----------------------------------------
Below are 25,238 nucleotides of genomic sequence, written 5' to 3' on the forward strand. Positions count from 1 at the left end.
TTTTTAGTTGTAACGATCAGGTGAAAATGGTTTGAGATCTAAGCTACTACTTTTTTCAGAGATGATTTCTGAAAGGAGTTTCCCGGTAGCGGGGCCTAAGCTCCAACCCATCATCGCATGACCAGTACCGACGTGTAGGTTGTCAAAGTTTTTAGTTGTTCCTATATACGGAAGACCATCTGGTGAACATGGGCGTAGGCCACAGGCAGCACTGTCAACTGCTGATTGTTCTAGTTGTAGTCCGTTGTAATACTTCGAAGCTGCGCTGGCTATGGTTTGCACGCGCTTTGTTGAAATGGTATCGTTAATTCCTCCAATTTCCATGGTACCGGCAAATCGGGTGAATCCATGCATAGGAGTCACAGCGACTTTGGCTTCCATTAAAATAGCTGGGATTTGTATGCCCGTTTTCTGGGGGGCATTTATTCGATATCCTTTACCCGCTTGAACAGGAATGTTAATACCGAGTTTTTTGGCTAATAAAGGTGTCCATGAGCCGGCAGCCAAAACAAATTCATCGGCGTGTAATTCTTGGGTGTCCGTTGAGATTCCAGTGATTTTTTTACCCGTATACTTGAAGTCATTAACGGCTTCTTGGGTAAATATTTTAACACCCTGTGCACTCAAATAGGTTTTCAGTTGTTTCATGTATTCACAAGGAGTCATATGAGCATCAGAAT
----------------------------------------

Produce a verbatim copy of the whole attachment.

Below are 25,238 nucleotides of genomic sequence, written 5' to 3' on the forward strand. Positions count from 1 at the left end.
TTTTTAGTTGTAACGATCAGGTGAAAATGGTTTGAGATCTAAGCTACTACTTTTTTCAGAGATGATTTCTGAAAGGAGTTTCCCGGTAGCGGGGCCTAAGCTCCAACCCATCATCGCATGACCAGTACCGACGTGTAGGTTGTCAAAGTTTTTAGTTGTTCCTATATACGGAAGACCATCTGGTGAACATGGGCGTAGGCCACAGGCAGCACTGTCAACTGCTGATTGTTCTAGTTGTAGTCCGTTGTAATACTTCGAAGCTGCGCTGGCTATGGTTTGCACGCGCTTTGTTGAAATGGTATCGTTAATTCCTCCAATTTCCATGGTACCGGCAAATCGGGTGAATCCATGCATAGGAGTCACAGCGACTTTGGCTTCCATTAAAATAGCTGGGATTTGTATGCCCGTTTTCTGGGGGGCATTTATTCGATATCCTTTACCCGCTTGAACAGGAATGTTAATACCGAGTTTTTTGGCTAATAAAGGTGTCCATGAGCCGGCAGCCAAAACAAATTCATCGGCGTGTAATTCTTGGGTGTCCGTTGAGATTCCAGTGATTTTTTTACCCGTATACTTGAAGTCATTAACGGCTTCTTGGGTAAATATTTTAACACCCTGTGCACTCAAATAGGTTTTCAGTTGTTTCATGTATTCACAAGGAGTCATATGAGCATCAGAAT